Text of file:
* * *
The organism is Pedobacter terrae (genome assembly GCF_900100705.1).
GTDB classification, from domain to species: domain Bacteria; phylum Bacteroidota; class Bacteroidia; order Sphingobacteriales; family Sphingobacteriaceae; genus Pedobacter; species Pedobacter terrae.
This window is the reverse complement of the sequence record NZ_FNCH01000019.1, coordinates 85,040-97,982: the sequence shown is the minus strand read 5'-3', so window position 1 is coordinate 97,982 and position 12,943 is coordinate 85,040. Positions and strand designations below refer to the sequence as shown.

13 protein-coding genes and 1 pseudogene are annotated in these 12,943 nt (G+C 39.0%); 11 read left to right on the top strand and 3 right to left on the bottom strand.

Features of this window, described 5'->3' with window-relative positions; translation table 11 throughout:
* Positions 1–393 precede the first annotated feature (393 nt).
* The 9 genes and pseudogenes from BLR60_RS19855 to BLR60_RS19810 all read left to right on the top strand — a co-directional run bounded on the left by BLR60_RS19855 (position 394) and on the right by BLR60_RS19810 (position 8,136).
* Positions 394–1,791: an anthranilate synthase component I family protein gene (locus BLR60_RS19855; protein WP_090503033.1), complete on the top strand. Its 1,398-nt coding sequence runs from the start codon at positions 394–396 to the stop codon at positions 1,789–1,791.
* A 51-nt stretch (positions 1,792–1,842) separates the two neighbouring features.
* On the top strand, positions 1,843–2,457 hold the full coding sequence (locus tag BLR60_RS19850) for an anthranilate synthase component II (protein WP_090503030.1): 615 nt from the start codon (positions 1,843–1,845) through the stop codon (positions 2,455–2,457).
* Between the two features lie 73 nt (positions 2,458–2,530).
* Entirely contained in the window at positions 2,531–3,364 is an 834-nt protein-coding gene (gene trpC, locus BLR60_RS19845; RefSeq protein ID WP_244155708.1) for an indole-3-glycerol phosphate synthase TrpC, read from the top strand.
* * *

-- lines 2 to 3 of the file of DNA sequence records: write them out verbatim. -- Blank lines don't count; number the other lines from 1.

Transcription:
GTDB classification, from domain to species: domain Bacteria; phylum Bacteroidota; class Bacteroidia; order Sphingobacteriales; family Sphingobacteriaceae; genus Pedobacter; species Pedobacter terrae.
This window is the reverse complement of the sequence record NZ_FNCH01000019.1, coordinates 85,040-97,982: the sequence shown is the minus strand read 5'-3', so window position 1 is coordinate 97,982 and position 12,943 is coordinate 85,040. Positions and strand designations below refer to the sequence as shown.